According to stats, there was a 69% jump in the rate of malware attacks in 2020, compared to the last recorded in 2019. Let’s just say that the total losses were recorded in $4.2 billion, and it keeps spiking in number as of now in 2021. For users to be able to take preventative measures against malware attacks, they need to first understand what it is about, where it strikes, why it takes place and then how you can prevent it. With that said, let’s first discuss what a malware attack is.
What is malware and a malware attack?
There are different kinds of malware. It is a kind of code or software that hackers use to disrupt or penetrate the systems of other user devices through a variety of forms. With discussion of the kinds of forms, a malware attack is the byproduct of it, which the attacker uses to infiltrate a person’s device, network and other means. These kinds of malware attacks often go unseen or undetected. It happens subtly and right under your nose. You will be surprised to know that malware ranges from 10 different categories divided according to how much damage the attacker wants to cause.
A few kinds of malware attacks are simpler than others that combine more than two categories of attacks. For a little extensive knowledge, take a look below to see the different kinds of malware.
Kinds of malware
As mentioned above, there are different kinds of malware attacks or rather categories of malware to keep an eye out for. They are:
- Ransomware: Ransomware at the moment is the number one most widely used malware by attackers. It’s mostly categorized as the worst because it shuts users out from entering their own devices or data. It basically means full take over or hostage. Until and unless the victim complies to pay a certain fee or meet a demand, the attacker threatens to delete or expose all data on the user’s device. Now, there are also subcategories to ransomware attacks. It ranges from locker ransomware that restricts access to a plagued device. Then there is crypto ransomware, which is the more dangerous kind that restricts users from accessing their stolen data or devices.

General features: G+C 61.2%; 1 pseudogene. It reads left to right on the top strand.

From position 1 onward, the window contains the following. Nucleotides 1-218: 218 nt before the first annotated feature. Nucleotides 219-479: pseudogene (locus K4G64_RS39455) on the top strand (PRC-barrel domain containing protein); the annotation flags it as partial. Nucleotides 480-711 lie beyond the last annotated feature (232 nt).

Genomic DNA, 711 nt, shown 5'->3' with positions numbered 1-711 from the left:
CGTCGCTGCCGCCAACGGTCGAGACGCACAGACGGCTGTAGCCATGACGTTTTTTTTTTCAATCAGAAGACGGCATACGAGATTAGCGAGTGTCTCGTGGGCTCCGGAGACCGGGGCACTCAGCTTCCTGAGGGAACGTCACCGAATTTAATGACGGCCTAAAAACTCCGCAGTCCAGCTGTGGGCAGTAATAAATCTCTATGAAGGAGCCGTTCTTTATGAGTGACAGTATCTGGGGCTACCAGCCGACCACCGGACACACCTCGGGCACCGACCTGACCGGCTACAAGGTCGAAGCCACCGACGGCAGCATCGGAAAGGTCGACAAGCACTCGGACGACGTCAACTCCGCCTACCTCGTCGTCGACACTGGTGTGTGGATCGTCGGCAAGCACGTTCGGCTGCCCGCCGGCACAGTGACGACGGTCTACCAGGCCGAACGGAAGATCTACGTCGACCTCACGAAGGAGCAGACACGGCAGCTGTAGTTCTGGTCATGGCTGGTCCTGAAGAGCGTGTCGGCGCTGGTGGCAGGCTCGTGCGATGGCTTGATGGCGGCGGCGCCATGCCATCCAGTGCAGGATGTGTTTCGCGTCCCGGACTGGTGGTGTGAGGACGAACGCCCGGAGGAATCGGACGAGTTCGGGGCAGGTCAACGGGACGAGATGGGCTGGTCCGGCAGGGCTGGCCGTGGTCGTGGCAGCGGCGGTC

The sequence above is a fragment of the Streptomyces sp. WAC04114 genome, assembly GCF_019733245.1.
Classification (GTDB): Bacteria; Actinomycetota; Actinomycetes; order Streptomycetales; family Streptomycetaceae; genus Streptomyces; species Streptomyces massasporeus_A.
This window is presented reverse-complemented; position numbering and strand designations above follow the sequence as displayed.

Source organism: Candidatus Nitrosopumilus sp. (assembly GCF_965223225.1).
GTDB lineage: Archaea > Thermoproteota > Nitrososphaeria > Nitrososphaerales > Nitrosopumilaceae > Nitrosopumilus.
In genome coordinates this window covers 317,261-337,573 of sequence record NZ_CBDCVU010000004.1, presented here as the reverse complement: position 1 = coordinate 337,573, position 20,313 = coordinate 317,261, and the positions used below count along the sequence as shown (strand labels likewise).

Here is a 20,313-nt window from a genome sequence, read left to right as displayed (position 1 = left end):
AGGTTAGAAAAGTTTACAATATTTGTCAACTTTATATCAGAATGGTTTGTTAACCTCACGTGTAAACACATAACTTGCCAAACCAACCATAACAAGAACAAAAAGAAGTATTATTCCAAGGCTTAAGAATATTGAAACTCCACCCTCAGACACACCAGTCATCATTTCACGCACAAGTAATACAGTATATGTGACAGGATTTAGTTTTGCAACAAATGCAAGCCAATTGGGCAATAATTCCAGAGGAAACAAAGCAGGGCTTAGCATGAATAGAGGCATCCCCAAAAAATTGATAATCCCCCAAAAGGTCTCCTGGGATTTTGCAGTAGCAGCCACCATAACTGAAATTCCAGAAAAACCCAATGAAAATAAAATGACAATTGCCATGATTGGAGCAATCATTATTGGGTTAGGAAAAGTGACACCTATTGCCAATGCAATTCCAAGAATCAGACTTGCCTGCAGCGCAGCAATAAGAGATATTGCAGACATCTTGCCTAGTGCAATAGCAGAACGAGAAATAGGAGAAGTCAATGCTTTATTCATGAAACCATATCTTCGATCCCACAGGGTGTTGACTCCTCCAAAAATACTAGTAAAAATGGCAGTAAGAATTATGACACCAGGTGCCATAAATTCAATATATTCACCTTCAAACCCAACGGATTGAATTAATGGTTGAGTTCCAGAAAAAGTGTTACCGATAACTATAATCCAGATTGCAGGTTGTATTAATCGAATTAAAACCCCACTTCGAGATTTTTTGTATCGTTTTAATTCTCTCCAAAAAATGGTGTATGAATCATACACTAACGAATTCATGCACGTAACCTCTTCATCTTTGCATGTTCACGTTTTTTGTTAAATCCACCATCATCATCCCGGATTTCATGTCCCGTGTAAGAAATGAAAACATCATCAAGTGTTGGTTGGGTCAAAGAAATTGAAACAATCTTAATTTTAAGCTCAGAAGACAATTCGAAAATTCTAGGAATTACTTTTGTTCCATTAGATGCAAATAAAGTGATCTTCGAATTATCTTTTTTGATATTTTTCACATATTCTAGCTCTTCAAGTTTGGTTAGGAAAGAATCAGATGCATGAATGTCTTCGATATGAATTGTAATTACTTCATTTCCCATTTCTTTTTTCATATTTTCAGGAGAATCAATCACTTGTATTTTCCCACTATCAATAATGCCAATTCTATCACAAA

- Virus: a Virus is the absolute oldest kind of malware, in fact most users often mistake all kinds of malware attacks with a virus. But, no, it’s a subcategory of malware. When infected with a virus, your entire PC system operation is altered or manipulated. We all know what a viral infection is, attaching itself to a host and spreading rapidly. The same can be said for a virus malware attack. It enters your device or system via a program or software, attaches itself and can spread to other devices through the user or attacker itself.
- Adware: Ad malware is a malware attack that often occurs through advertisements or the ad links you click on. Certain adware attacks also take place simultaneously to spyware attacks, which brings us to the next type.
- Spyware: when your device or system is infected with spyware, placed by the ads you click on, or links you click, it can then spy and take in sensitive information logged on your device. Once enabled by the hacker, your calls can be recorded, video cameras can be enabled, information logged or spied on and so forth. It’s the kind of malware attack businesses or high-profile individuals need to stay clear of.
These are just a few types that are the most common. Now, let’s take a look at how you can prevent them.
Few steps to prevent malware attacks
- Use a VPN! It doesn’t have to be expensive either. It’s better to have a little extra security than to squander over what works. I used the NordVPN free trial to first check how it performs. There are many other affordable options apart from it.
- If you’re not interested in a VPN, you could go for just an antivirus that limits the rate of malware attacks on your device and data.
- Make sure you update all your software, your system and your device. Older versions of apps or software are vulnerable and often attract bugs.
- If you’re downloading apps, make sure to go through the settings and tweak around with only what’s necessary to be enabled. Disable the rest.
- Make sure that you scan through all your emails and messages. The average person receives a large amount of spam messages a day. Some might seem legit, but don’t be too quick to jump to them.